More Than Problematic

The other day I got a review of Fairhaven Rising by a reviewer for an online publication. The review panned the book. I don’t have a problem with that. Writers should expect that. We can’t please every reader or reviewer.

I do have a serious problem with why and how he panned it.

These days science fiction is seeing, as with The Expanse series, a movement toward competent and compelling CHARACTERS who happen to be male or female. Why does fantasy lag? Why must female characters in fantasy hew to stereotypes of women who must – whether competent or not – all too often be victims of some kind? And who must express their victimhood in specifically proscribed ways? If something horrible happens to a man, he can rise above it and be the competent hero, but a woman must somehow continue to exhibit or constantly come to terms with her brokenness?

In the case of this reviewer, he is perfectly happy with the “same cookie-cutter” characters with great abilities who were male in previous Recluce books (and he actually wrote that), but when I changed to a female protagonist, a woman who turns up to have great abilities, he doesn’t like it at all. In short, men are allowed to be handsome, great tacticians and mages, but women aren’t.

And because Taelya has lived “through trauma and death since she was 7 years old,” and doesn’t have PTSD (because, after all, she should because she’s a woman) she’s “boring.” She keeps her emotions in check – like all the guys – but that means to this reviewer that Taelya’s “emotionless.” Because she doesn’t fit the image he has of his daughters, she can’t possibly be real, because, after all, women must be filled with overt or overly exaggerated emotion at all times and must respond to trauma in specific ways, so that men can rescue them, rather than the other way around.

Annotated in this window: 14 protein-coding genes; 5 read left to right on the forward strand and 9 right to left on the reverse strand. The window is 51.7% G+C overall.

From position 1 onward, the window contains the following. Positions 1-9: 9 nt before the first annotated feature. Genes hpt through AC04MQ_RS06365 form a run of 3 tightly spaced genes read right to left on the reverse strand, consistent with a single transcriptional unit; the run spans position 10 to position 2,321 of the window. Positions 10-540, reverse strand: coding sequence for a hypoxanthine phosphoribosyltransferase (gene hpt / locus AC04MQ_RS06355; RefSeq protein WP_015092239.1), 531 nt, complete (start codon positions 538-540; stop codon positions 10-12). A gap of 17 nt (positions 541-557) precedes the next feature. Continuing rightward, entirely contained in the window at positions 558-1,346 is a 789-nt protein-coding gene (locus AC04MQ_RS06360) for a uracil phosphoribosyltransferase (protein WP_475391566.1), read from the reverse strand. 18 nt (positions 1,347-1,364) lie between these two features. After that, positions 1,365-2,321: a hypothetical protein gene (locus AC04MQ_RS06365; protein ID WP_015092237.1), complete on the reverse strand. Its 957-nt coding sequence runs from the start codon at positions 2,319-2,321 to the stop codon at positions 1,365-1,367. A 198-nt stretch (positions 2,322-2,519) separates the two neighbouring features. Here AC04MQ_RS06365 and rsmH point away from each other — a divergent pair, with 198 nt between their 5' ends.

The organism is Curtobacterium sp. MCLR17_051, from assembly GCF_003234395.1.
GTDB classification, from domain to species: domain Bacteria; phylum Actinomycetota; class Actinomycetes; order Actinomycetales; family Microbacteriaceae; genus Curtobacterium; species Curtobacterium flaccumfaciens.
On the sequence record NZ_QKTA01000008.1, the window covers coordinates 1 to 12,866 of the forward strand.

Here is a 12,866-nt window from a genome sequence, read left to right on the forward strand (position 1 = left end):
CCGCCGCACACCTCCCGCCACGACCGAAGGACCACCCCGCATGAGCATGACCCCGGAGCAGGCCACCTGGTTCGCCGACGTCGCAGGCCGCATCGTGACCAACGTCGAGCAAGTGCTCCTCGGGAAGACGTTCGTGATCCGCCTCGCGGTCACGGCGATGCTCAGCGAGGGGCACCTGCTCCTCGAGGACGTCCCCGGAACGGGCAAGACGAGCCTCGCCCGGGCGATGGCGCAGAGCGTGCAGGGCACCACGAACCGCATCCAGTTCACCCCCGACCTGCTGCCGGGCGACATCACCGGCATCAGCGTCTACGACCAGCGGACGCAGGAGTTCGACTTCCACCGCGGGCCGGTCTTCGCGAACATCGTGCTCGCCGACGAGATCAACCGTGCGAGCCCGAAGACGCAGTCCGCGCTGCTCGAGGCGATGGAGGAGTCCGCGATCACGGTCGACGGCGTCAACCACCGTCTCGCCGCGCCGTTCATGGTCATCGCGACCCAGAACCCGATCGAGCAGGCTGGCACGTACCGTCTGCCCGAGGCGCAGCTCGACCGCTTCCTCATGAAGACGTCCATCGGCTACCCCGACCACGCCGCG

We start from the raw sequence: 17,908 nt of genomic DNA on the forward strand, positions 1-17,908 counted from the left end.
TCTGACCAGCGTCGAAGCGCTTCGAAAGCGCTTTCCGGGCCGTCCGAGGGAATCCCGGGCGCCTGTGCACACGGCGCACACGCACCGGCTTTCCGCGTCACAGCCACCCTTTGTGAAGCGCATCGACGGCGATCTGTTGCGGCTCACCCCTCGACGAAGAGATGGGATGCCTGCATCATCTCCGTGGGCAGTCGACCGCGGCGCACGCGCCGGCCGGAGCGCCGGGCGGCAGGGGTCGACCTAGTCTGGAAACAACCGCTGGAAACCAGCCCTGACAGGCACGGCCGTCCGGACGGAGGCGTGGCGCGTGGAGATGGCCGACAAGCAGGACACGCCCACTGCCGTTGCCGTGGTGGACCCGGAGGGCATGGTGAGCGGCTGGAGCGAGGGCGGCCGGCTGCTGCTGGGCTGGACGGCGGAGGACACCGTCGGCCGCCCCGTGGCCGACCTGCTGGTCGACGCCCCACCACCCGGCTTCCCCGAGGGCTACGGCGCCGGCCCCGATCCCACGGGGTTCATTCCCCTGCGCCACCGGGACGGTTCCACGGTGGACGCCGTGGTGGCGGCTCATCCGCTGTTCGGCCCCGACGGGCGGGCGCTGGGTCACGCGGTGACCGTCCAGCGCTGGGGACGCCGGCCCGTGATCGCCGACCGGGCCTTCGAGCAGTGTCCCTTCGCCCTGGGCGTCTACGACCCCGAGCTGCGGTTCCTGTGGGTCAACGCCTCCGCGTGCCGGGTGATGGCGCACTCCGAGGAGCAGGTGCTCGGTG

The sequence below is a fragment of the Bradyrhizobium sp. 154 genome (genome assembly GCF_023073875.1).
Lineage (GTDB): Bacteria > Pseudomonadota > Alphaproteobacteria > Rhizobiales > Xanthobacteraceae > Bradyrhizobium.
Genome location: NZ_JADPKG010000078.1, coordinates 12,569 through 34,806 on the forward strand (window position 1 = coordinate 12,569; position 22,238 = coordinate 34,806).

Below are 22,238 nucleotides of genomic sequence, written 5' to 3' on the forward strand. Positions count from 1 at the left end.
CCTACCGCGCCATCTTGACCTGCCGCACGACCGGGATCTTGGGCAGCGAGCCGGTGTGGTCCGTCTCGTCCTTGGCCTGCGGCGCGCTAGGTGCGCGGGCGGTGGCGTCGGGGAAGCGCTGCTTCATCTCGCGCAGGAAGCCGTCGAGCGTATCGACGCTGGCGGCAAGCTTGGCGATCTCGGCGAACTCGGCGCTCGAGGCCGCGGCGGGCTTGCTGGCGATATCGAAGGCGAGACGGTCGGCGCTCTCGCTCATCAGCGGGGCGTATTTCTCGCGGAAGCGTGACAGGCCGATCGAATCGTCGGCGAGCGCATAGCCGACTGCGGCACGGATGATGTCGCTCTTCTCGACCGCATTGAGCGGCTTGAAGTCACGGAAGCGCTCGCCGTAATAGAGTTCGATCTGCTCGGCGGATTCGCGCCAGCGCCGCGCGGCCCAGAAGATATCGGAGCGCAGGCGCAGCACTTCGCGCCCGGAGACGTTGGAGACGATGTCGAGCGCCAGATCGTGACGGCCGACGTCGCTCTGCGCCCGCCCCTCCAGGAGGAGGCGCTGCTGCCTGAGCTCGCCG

The patrols and chores are “boring.” The strange thing about this claim is that I’ve been writing about the mundane aspects of life in the world of Recluce for thirty years, and he didn’t find them boring before, but when they’re experienced by a woman, they’re “boring.” That suggests that this reviewer finds women doing daily tasks boring, because men are more inherently interesting when doing them (as with my other books).

I’m not bitching about a bad review. I’m bitching about a review steeped in hypocrisy and misogyny so deep that the reviewer will never even recognize how hypocritical and misogynistic he is… and I’m also writing about it because it shouldn’t be a problem in fantasy – and it too often still is.

3 thoughts on “More Than Problematic”

  1. Frank says:

    I’m not a critic, I am a consumer. I’ve read everything you’ve written, usually as it comes out. I have my favorites, of which anything in the Recluse series is included. And that definitely includes Fairhaven Rising, which I finished last week.

    As in most of your books, I have learned to let the characters and the plot(s) coalesce in my mind for a while. I will then go back and reread the book, which I then find renders a deeper group of textures, especially as relates to the characters and the plot (plots) which are woven so well that I often don’t notice the nuances of when I’m crashing through the first time.

    I don’t know if I do your works well, but I am totally convinced that your works are superior, both in craft and in style, causing the reader to think and question their own preconceived notions. Please don’t dwell on some critic’s pan…if he could write, especially as well as you do, he would.

    Thanks for your writing, and please, continue for as long as we readers can convince you to.

  2. Grey says:

    The amount of ‘special pleading’ that comes into play when women do ‘man things’ is embarrassing. I always think, ‘you will happily go along with everything in a fantasy world but that?’

    1. Daze says:

      Yes – Doctor Who being the most famous. So, you can accept a ten-thousand-year-old regenerating alien with two hearts, but it’s not possible that it might look female?

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